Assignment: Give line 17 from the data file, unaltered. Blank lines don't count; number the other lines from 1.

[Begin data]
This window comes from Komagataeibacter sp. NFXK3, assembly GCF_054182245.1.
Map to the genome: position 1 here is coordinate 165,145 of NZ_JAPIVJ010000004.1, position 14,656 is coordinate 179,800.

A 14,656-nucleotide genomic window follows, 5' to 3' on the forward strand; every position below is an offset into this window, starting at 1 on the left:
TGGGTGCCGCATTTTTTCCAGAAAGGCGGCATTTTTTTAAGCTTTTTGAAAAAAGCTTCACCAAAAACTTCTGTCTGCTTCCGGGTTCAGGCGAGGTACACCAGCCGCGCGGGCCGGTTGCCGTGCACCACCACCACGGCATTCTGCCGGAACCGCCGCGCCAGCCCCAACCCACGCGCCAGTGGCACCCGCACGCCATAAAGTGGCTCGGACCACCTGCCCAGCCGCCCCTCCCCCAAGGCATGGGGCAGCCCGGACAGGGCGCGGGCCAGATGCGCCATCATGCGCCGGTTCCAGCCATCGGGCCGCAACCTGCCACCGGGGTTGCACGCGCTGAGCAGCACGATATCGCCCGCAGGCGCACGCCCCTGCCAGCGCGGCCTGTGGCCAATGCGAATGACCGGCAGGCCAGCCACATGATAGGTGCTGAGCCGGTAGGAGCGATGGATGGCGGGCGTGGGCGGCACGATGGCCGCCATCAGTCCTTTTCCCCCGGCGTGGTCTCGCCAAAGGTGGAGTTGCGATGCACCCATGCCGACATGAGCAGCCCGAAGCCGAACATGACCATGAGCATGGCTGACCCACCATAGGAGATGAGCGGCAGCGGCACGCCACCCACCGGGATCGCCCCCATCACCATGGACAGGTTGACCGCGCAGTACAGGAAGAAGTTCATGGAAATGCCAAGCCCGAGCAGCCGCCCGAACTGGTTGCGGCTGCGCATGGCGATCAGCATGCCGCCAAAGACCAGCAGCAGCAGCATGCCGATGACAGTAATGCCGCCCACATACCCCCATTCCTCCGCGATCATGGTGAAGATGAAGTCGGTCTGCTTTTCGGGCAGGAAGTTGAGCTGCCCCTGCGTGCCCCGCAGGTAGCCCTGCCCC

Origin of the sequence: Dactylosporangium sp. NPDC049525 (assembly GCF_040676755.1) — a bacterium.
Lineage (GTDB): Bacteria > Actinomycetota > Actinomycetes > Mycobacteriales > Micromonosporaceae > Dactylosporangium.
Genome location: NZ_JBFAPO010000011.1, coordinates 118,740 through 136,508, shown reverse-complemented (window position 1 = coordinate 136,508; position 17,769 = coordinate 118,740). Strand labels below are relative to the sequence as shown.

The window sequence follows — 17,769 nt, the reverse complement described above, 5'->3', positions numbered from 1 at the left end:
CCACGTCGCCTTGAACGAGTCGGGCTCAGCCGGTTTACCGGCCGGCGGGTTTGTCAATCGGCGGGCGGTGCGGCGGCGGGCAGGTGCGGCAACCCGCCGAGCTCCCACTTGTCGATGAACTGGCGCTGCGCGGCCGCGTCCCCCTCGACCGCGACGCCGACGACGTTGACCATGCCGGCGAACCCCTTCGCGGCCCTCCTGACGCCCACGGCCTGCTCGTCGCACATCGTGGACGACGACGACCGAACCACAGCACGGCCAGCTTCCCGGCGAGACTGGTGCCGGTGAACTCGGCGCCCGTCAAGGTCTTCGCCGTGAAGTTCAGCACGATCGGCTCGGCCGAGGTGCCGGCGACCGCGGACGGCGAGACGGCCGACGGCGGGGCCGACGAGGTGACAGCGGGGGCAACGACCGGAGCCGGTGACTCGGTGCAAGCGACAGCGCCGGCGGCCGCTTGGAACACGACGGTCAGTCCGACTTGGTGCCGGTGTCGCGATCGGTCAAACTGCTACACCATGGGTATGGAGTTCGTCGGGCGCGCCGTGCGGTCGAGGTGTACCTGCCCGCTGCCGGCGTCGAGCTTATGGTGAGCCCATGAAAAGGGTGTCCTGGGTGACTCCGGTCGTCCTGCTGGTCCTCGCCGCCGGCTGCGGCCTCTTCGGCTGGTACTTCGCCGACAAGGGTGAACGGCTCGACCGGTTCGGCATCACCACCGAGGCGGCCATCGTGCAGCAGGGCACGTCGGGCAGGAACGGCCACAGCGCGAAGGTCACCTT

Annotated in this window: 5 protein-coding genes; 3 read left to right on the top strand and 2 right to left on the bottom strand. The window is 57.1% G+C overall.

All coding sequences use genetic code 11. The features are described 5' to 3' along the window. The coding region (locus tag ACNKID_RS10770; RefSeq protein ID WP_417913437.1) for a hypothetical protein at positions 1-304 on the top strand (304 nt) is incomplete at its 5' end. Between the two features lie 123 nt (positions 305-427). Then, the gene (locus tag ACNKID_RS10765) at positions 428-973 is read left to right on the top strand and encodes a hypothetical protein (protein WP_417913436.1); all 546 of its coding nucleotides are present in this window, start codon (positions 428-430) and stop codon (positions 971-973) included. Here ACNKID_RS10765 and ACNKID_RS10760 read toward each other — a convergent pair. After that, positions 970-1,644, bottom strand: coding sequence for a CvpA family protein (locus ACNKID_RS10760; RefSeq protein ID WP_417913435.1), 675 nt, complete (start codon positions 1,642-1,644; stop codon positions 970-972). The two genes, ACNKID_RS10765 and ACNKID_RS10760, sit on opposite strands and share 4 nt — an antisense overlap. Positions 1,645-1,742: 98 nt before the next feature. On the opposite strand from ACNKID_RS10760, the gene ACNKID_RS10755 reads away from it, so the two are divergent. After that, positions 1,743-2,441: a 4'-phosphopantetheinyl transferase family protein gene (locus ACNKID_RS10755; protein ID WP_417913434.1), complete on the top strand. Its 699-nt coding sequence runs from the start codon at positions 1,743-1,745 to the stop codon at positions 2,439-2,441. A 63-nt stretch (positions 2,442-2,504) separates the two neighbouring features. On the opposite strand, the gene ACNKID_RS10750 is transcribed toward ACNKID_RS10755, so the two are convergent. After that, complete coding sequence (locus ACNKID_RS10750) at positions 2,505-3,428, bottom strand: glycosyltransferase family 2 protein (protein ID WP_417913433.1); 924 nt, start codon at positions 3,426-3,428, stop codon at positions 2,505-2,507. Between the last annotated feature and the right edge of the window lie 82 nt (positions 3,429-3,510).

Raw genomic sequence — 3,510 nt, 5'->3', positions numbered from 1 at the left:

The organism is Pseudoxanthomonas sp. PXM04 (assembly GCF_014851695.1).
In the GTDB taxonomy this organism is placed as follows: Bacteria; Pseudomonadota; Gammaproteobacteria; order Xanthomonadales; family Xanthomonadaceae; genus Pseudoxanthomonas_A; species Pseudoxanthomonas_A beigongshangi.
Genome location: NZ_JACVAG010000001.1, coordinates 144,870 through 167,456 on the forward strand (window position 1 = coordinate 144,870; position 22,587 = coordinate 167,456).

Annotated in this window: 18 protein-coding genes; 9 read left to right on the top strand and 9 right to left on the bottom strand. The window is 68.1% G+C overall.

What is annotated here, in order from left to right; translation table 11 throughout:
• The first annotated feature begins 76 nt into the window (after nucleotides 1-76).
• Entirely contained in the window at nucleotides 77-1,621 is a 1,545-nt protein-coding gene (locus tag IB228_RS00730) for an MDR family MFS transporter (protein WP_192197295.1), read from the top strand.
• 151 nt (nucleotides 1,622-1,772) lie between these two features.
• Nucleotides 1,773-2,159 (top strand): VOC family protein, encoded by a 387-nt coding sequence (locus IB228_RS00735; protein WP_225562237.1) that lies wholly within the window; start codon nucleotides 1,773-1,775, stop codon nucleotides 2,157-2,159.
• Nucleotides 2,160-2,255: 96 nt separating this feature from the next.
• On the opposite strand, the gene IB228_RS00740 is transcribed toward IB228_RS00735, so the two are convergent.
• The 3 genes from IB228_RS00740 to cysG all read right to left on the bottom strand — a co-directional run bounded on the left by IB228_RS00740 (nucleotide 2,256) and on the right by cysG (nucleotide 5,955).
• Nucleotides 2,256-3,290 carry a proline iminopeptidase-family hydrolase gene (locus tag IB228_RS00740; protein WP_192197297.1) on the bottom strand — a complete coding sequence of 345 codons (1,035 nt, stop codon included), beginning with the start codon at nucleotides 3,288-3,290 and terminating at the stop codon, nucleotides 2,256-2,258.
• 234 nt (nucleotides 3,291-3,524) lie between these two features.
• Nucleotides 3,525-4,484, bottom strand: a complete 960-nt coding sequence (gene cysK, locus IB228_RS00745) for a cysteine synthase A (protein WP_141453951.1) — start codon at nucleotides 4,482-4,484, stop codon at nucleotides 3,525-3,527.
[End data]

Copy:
What is annotated here, in order from left to right; translation table 11 throughout: